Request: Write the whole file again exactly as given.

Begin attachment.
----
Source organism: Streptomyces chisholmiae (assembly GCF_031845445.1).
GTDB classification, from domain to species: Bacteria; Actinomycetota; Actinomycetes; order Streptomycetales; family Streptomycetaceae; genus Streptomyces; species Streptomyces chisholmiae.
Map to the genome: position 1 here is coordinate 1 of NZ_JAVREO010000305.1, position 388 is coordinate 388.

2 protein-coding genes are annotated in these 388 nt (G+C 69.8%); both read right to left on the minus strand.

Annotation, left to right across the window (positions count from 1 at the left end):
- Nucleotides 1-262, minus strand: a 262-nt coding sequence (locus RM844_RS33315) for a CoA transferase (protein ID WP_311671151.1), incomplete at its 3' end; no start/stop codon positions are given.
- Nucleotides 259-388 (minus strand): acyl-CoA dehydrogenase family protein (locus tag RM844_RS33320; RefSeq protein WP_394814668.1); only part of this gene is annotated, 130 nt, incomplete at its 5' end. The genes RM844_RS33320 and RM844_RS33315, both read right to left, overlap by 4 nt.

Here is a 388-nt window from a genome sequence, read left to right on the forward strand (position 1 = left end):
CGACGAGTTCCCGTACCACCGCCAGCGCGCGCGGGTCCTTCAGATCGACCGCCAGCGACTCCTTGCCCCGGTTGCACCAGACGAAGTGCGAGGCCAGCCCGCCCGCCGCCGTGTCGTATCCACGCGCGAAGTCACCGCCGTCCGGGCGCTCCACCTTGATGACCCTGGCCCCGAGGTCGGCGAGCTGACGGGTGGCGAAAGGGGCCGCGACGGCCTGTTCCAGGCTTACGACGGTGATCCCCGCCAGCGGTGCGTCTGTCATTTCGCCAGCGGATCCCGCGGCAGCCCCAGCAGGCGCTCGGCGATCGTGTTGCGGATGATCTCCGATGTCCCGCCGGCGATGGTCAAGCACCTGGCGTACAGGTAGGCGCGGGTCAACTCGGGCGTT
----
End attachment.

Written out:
Source organism: Streptomyces chisholmiae (assembly GCF_031845445.1).
GTDB classification, from domain to species: Bacteria; Actinomycetota; Actinomycetes; order Streptomycetales; family Streptomycetaceae; genus Streptomyces; species Streptomyces chisholmiae.
Map to the genome: position 1 here is coordinate 1 of NZ_JAVREO010000305.1, position 388 is coordinate 388.

2 protein-coding genes are annotated in these 388 nt (G+C 69.8%); both read right to left on the minus strand.

Annotation, left to right across the window (positions count from 1 at the left end):
- Nucleotides 1-262, minus strand: a 262-nt coding sequence (locus RM844_RS33315) for a CoA transferase (protein ID WP_311671151.1), incomplete at its 3' end; no start/stop codon positions are given.
- Nucleotides 259-388 (minus strand): acyl-CoA dehydrogenase family protein (locus tag RM844_RS33320; RefSeq protein WP_394814668.1); only part of this gene is annotated, 130 nt, incomplete at its 5' end. The genes RM844_RS33320 and RM844_RS33315, both read right to left, overlap by 4 nt.

Here is a 388-nt window from a genome sequence, read left to right on the forward strand (position 1 = left end):
CGACGAGTTCCCGTACCACCGCCAGCGCGCGCGGGTCCTTCAGATCGACCGCCAGCGACTCCTTGCCCCGGTTGCACCAGACGAAGTGCGAGGCCAGCCCGCCCGCCGCCGTGTCGTATCCACGCGCGAAGTCACCGCCGTCCGGGCGCTCCACCTTGATGACCCTGGCCCCGAGGTCGGCGAGCTGACGGGTGGCGAAAGGGGCCGCGACGGCCTGTTCCAGGCTTACGACGGTGATCCCCGCCAGCGGTGCGTCTGTCATTTCGCCAGCGGATCCCGCGGCAGCCCCAGCAGGCGCTCGGCGATCGTGTTGCGGATGATCTCCGATGTCCCGCCGGCGATGGTCAAGCACCTGGCGTACAGGTAGGCGCGGGTCAACTCGGGCGTT